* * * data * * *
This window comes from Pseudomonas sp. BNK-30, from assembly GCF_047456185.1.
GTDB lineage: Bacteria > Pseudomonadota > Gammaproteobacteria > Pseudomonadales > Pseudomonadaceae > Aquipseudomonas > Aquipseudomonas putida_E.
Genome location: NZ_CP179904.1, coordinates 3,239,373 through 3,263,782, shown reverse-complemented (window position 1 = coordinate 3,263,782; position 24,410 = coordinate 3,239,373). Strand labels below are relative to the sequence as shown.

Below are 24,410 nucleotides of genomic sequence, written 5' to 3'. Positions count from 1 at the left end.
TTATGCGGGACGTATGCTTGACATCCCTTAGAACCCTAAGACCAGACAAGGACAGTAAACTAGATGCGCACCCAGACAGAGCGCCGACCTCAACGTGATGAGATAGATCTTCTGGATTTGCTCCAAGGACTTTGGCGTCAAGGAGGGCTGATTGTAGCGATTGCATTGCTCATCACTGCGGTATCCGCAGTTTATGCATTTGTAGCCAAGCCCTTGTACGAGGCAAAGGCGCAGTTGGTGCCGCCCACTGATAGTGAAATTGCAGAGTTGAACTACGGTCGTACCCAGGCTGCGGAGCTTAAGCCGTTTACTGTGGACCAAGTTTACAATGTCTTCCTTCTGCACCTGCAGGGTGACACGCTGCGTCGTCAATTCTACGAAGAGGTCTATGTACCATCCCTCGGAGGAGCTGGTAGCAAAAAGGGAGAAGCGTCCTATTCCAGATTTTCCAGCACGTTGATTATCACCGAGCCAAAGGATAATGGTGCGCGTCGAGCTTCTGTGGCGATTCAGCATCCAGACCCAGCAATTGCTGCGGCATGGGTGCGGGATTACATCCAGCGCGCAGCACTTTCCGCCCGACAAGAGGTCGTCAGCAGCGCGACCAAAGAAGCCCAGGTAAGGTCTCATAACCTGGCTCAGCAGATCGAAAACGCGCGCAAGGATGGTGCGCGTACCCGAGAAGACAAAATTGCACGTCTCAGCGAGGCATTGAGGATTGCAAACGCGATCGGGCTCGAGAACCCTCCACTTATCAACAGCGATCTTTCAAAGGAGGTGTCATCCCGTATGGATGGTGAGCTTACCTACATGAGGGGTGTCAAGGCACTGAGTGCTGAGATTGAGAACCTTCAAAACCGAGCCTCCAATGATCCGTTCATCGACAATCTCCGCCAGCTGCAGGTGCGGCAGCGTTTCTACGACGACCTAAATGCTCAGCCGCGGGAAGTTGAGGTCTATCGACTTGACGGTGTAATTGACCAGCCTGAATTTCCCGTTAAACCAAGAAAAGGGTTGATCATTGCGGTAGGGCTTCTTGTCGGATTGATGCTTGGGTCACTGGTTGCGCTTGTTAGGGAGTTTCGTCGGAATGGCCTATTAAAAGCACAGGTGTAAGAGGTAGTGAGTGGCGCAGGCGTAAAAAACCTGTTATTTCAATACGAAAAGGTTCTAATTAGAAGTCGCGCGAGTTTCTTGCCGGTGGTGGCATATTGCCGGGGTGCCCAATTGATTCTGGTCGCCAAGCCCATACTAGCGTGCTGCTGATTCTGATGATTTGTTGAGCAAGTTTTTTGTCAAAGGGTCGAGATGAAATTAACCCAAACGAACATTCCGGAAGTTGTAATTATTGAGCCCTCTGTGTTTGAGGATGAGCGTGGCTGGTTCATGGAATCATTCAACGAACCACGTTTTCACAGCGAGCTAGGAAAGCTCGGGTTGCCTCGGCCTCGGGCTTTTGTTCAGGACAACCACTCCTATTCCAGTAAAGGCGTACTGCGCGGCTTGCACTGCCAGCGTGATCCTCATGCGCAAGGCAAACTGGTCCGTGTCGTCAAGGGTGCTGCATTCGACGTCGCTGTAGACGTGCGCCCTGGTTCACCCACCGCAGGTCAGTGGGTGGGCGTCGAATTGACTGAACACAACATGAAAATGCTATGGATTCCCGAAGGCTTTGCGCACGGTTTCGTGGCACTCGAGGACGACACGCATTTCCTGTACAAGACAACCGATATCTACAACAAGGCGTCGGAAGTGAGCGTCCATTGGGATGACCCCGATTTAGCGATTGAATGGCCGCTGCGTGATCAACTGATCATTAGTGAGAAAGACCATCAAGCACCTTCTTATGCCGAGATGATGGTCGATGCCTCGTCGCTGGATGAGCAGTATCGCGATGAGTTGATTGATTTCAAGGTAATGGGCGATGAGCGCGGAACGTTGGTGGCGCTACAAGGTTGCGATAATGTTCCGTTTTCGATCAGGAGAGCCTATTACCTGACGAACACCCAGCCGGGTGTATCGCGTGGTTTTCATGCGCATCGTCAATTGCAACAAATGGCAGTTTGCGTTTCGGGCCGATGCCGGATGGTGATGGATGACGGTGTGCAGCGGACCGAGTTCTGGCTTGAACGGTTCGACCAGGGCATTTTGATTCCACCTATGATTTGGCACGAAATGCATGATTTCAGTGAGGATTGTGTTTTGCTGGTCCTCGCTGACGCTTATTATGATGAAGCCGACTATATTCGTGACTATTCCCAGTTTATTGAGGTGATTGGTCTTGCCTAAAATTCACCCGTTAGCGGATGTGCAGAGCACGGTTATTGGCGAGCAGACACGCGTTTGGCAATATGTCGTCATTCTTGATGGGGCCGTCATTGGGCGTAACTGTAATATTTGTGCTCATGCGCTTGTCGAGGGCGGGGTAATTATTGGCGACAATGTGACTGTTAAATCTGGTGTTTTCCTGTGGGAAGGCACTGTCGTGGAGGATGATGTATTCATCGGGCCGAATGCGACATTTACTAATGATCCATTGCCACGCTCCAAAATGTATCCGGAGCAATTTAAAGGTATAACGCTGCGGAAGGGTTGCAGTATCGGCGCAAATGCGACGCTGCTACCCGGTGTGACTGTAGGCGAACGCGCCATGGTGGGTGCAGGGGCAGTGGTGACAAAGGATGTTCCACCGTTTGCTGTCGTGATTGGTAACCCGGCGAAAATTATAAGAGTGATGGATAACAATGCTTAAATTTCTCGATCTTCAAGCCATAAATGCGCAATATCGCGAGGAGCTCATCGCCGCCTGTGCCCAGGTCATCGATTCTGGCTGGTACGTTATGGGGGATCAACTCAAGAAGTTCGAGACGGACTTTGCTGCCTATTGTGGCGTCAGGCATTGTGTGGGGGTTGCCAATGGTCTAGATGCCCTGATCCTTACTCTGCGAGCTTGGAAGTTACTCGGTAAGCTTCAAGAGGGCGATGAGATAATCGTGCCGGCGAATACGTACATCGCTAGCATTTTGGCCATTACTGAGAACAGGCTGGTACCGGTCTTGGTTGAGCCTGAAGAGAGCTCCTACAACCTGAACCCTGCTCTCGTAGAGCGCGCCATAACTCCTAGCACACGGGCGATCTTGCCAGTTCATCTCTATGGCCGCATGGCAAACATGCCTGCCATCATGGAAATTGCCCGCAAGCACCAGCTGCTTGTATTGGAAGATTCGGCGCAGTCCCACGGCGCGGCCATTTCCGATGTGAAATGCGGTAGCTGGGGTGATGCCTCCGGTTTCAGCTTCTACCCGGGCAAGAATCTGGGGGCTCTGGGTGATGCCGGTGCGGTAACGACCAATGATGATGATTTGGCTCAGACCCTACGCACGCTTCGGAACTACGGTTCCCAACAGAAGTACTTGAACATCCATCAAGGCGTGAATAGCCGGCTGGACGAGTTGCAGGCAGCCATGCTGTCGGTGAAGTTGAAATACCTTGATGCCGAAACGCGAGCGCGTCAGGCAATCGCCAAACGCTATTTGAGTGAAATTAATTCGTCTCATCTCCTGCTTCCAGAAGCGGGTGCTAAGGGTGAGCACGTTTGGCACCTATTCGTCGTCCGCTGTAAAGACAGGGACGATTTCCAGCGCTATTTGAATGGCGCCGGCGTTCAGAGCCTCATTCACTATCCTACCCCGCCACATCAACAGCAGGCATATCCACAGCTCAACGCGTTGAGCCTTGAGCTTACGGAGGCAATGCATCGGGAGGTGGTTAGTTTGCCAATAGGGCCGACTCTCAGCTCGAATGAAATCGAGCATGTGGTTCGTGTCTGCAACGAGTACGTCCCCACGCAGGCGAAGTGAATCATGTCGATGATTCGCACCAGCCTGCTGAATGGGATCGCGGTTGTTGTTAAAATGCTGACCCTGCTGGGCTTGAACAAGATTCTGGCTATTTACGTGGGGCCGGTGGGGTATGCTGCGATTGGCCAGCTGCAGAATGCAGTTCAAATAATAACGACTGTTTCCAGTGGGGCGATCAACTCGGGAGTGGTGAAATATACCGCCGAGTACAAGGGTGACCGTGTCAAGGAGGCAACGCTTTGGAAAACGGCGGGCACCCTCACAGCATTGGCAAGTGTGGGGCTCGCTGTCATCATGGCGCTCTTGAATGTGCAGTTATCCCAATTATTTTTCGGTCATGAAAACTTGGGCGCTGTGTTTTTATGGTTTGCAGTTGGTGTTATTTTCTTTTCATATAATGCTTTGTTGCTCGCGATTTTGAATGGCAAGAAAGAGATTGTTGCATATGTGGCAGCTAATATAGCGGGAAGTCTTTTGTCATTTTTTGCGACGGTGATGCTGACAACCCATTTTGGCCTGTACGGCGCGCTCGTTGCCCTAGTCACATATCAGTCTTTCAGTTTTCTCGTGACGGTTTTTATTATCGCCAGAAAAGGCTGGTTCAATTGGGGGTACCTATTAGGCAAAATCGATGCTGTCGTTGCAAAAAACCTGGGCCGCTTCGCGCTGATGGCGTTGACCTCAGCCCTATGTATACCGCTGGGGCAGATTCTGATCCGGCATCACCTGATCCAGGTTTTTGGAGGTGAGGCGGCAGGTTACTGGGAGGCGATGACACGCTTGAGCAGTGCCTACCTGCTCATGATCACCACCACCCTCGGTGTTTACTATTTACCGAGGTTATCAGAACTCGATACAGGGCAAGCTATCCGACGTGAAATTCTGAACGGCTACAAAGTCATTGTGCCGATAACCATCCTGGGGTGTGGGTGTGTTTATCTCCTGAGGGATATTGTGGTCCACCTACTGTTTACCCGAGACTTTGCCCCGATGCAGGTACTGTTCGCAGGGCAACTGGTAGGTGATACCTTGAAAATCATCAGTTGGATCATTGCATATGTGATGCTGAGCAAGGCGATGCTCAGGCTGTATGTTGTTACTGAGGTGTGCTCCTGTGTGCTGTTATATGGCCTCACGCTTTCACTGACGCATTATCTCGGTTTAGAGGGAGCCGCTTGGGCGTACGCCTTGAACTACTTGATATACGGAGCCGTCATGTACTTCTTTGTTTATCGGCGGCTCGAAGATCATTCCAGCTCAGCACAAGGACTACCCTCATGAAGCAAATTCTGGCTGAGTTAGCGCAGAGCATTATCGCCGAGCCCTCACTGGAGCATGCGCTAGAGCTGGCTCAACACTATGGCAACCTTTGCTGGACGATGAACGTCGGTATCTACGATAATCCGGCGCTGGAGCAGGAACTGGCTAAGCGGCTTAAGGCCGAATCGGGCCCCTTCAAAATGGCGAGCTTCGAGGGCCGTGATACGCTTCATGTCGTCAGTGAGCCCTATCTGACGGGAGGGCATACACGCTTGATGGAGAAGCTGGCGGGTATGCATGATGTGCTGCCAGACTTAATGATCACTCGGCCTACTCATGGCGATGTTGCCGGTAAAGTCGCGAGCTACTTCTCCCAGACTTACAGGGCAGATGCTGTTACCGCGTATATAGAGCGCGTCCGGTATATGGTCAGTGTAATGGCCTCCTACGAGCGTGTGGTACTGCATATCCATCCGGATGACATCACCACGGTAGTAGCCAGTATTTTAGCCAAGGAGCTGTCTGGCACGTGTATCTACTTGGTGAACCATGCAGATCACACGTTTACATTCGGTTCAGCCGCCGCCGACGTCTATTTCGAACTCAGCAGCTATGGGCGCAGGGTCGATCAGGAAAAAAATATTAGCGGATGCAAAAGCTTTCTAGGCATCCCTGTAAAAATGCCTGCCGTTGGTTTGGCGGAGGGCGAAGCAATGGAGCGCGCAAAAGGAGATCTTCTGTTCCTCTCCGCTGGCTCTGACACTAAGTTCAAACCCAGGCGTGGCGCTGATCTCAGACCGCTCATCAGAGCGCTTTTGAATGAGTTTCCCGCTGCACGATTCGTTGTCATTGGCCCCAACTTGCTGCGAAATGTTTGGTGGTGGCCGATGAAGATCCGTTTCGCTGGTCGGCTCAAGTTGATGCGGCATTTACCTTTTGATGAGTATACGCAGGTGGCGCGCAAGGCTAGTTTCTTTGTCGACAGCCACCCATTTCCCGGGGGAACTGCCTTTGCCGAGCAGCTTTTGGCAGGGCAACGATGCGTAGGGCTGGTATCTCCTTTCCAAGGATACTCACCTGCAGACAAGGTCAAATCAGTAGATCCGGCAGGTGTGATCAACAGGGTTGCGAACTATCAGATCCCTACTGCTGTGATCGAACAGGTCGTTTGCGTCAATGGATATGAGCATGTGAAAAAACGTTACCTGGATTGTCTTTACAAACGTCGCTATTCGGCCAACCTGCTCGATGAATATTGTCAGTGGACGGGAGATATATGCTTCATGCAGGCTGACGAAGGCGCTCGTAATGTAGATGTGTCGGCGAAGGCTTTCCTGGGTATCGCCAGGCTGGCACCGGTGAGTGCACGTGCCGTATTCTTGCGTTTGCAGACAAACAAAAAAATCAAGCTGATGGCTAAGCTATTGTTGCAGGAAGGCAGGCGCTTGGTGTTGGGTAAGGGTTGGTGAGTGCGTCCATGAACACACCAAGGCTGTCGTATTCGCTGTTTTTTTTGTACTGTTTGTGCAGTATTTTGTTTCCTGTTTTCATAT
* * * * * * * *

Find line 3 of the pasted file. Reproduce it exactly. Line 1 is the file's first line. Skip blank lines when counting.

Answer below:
Genome location: NZ_CP179904.1, coordinates 3,239,373 through 3,263,782, shown reverse-complemented (window position 1 = coordinate 3,263,782; position 24,410 = coordinate 3,239,373). Strand labels below are relative to the sequence as shown.